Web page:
I’m starting a short series on how A Household Gospel might apply in areas unexplored in my book. In the first of the series, I addressed the most asked question, “What about singles?” In this second installment, I will address, “What about infants and children?” Now the book was addressed to families so in many ways I’ve applied much of the books to the parent and child relationship. Something I’ve heard a bit about the book is that many of the application are helpful, but can they really be used for infants and children (let’s say toddlers and below). I want to briefly examine this concern and also encourage parents of infants and young children.
So from the time our children arrive into the world, we are constantly rehearsing something with them. We begin with feeding, nap, and bedtime routines. As they grow, we may start reading stories with them. Simple stories with lots of colorful pictures to hold their attention. We potty train them in the same way. Rehearsing. Rehearsing. Rehearsing.
Most kids at some point starting watching tv and movies. They may start with Little Einstein’s videos. Splashes of color, language, art. Rehearsal of the building blocks for learning. They may start watching some Disney. Once Disney has you hooked, it’s cradle to grave. They lock you in for life with their merchandize, theme parks, and by the time your kids have kids, you’ve started the cycle again. They excel at rehearsing their story.
I say all that to say: don’t over think it. We know instinctively how to rehearse things with infants and children. We do it daily. Find ways to do what you’re already doing--with the gospel. It doesn’t have to be labor intensive. It doesn’t need to be a three point sermon. Why not incorporate a wonderful Bible storybook like The Jesus Storybook Bible or The Bible’s Big Story? On top of that, why not act out stories from the Bible for your kids? Get excited. Get into it. Get lively. Kids love a hero, a damsel in distress, and a dragon. You can also find songs that are fun and that express Biblical truth. Sing them loud and often.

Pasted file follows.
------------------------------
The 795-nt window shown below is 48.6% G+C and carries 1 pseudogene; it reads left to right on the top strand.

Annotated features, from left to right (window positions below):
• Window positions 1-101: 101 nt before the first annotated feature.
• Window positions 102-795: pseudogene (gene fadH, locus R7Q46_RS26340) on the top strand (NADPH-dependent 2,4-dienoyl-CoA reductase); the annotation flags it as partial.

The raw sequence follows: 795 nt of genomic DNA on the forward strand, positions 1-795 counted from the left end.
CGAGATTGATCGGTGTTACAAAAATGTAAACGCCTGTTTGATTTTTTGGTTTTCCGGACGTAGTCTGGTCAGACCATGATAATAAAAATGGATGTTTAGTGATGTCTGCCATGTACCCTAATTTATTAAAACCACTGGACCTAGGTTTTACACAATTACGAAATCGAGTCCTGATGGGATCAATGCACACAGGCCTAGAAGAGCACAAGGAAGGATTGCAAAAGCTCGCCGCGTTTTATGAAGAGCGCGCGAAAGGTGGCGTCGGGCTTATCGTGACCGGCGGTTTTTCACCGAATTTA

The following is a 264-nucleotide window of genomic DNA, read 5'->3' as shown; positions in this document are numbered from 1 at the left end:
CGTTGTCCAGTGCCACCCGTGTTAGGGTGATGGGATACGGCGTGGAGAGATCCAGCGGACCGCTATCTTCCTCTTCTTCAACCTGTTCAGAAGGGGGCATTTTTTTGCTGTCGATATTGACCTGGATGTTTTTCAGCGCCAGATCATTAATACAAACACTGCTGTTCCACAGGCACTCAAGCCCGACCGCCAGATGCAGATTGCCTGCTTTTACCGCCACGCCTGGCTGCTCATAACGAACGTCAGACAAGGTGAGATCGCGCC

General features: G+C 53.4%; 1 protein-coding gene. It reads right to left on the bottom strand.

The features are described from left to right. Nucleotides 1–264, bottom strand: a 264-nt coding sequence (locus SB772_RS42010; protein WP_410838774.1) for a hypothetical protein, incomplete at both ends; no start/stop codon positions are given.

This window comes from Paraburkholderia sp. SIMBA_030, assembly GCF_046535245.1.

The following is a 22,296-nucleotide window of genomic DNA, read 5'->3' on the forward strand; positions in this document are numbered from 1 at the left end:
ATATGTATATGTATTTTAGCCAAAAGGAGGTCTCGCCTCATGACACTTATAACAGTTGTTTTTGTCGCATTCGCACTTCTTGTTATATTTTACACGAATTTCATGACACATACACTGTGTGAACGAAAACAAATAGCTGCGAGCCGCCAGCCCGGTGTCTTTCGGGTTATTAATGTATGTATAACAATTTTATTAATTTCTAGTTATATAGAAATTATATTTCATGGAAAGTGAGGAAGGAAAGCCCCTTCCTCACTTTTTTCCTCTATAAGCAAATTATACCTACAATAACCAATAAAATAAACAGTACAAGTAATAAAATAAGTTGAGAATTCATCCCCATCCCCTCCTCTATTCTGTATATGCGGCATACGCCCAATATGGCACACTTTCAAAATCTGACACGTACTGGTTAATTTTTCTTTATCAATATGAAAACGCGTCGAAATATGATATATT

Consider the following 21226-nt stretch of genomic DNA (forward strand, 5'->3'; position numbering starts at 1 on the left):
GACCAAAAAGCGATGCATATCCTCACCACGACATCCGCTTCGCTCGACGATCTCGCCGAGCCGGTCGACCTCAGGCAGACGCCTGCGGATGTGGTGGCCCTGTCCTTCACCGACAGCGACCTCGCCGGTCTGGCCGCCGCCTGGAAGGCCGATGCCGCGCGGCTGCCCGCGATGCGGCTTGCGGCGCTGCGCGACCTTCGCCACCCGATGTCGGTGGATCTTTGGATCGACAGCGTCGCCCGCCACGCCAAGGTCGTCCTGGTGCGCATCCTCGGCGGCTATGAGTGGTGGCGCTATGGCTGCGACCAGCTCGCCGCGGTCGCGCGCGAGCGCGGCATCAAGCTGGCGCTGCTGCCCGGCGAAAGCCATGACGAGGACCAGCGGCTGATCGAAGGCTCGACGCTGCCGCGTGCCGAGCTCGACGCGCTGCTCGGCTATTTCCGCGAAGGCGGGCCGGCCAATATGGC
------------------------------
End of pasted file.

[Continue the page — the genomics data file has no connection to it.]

Most importantly find ordinary things in life to have natural conversations about the gospel. Think about when your children scuff their knee. They don’t need medical attention. They mostly want love and your presence. When they are afraid of the dark, all they want is another five minutes of mom and dad in their bedroom. Give your children equally simple doses of the gospel. When you’re children are afraid, rehearse the promises of God. When they are crying and you can’t get them to stop, tell them they are a blessing from God. Simple truths, simply said. Rehearsed over and over from when they are infants until they’re adults--until the gospel stains the very fibers of their heart.
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